The midwest's largest pharmaceutical company, Eli Lilly (NYSE:LLY) recently made a big bet on a protein that nearly landed on a scrap heap just a couple of years ago. Today, Lilly announced its plans to acquire Dermira (NASDAQ:DERM) a commercial-stage biotechnology company developing a potential new eczema treatment called lebrikizumab. The deal is valued at $1.1 billion. 

Dermira markets disposable cloths that prevent excessive underarm sweating under the Qbrexza brand, but sales reached just $20.7 million during the first nine months of 2019. The asset Eli Lilly's really interested in is lebrikizumab, an IL-13/IL-4 inhibitor that leans toward IL-13.

Finance bro making it rain cash money.

Image source: Getty Images.

The one that got away

Dermira's developing lebrikizumab to treat patients with moderate-to-severe eczema, but this protein wasn't discovered by Dermira. Roche (OTC:RHHBY) quickly out-licensed lebrikizumab in 2017 after it failed to provide a clear benefit for asthma patients in a mid-stage clinical trial.

Dermira stock began rocketing higher last spring after the company reported encouraging results from an eczema study with 280 patients. Although Roche probably wishes it held on to lebrikizumab, the Swiss pharmaceutical giant is still eligible to receive significant milestone payments if lebrikizumab continues to and a royalty percentage that tops out in the high teens.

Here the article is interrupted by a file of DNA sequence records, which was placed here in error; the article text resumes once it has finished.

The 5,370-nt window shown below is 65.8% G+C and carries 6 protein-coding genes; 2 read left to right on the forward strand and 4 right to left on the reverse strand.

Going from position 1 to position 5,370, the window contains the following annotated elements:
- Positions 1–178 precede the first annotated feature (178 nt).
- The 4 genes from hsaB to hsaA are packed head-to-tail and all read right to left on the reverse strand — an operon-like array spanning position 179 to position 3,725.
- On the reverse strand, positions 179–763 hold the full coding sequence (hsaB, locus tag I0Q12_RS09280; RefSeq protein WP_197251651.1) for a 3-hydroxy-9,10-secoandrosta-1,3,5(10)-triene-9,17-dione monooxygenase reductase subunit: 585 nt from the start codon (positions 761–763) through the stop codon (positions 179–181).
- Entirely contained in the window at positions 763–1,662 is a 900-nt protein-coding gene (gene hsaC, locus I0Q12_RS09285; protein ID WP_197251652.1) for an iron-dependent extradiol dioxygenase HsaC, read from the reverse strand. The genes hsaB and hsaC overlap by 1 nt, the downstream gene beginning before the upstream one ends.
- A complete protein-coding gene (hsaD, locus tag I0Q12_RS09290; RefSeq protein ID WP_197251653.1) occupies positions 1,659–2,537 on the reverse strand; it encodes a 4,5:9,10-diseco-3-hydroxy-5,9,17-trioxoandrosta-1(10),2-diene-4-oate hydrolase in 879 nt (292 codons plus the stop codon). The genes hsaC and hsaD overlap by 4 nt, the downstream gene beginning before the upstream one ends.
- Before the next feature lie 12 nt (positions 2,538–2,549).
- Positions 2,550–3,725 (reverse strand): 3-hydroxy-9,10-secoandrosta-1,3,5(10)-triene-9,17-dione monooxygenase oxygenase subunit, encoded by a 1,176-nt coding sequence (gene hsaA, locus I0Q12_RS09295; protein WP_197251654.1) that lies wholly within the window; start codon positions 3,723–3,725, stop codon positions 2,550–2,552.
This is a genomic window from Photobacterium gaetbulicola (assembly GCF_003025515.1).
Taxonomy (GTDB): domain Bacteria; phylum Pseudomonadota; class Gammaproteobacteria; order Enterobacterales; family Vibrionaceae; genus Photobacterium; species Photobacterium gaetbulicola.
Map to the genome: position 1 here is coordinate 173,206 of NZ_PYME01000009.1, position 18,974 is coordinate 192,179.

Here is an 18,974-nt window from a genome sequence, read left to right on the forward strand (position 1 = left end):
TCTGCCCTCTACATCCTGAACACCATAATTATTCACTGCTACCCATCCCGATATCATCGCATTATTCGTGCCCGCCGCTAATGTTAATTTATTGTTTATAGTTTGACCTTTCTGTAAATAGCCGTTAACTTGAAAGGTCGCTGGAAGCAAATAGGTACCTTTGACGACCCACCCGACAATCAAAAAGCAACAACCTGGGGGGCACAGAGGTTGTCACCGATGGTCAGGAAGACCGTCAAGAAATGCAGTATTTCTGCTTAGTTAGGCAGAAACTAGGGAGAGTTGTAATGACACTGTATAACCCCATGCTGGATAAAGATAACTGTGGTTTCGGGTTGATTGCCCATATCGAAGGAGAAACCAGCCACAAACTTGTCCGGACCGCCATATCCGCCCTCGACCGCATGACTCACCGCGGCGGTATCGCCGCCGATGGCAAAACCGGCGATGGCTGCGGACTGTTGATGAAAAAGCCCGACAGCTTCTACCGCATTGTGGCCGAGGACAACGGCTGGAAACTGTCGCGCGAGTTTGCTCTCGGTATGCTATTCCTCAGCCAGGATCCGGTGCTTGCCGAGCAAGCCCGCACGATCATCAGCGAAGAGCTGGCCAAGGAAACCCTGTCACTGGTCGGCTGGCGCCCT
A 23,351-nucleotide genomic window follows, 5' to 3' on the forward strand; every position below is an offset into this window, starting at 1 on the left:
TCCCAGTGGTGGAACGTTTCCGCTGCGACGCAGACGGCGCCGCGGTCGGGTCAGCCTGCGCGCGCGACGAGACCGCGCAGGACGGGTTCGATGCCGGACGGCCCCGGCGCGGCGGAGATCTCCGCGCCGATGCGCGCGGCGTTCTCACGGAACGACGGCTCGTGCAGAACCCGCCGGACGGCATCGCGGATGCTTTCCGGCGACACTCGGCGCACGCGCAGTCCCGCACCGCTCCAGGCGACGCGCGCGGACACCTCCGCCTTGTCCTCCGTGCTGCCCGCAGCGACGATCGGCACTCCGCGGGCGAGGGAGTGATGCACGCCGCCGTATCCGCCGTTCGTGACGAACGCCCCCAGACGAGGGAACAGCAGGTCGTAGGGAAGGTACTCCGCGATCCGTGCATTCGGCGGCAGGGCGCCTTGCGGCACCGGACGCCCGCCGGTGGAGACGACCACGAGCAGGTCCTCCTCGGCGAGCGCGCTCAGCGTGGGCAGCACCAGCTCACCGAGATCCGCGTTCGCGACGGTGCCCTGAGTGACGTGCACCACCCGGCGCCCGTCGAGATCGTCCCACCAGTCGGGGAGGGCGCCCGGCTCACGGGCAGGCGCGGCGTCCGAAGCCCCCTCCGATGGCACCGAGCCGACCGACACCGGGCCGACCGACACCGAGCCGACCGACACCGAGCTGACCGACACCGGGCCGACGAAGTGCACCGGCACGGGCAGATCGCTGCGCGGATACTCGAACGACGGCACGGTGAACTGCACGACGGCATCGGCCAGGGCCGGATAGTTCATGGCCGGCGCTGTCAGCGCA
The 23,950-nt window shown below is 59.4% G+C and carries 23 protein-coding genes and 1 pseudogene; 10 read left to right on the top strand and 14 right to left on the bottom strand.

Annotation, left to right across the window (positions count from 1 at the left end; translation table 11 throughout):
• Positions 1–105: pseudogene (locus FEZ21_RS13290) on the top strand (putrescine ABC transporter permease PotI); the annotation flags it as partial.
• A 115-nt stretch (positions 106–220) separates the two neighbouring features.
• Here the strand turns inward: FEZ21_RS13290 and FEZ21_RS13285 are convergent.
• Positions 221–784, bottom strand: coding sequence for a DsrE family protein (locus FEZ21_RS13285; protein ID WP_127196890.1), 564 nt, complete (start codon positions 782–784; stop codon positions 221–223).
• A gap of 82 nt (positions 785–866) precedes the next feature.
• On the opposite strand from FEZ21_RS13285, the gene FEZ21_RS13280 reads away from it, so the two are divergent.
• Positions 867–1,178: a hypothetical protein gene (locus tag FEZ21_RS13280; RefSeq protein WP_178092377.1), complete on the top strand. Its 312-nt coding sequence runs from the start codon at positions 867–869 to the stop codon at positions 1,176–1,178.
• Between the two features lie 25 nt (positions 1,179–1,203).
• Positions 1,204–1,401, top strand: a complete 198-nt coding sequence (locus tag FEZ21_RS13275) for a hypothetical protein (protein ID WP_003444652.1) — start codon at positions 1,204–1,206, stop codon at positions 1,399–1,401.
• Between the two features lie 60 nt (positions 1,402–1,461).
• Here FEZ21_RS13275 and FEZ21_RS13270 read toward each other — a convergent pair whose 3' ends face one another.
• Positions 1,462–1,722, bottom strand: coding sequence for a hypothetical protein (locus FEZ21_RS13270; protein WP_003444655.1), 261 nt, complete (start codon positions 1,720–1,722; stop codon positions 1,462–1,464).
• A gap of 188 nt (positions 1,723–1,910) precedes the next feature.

Competition ahead

Regeneron (NASDAQ:REGN) and Sanofi (NASDAQ:SNY) market Dupixent, an IL-4 inhibitor that succeeded in studies with eczema patients and patients with severe asthma. Dupixent launched in 2017 and sales hit $1.6 billion during the first nine months of 2019. That suggests there's a good chance that annual lebrikizumab sales can reach $1 billion a few short years from now as a treatment for eczema alone.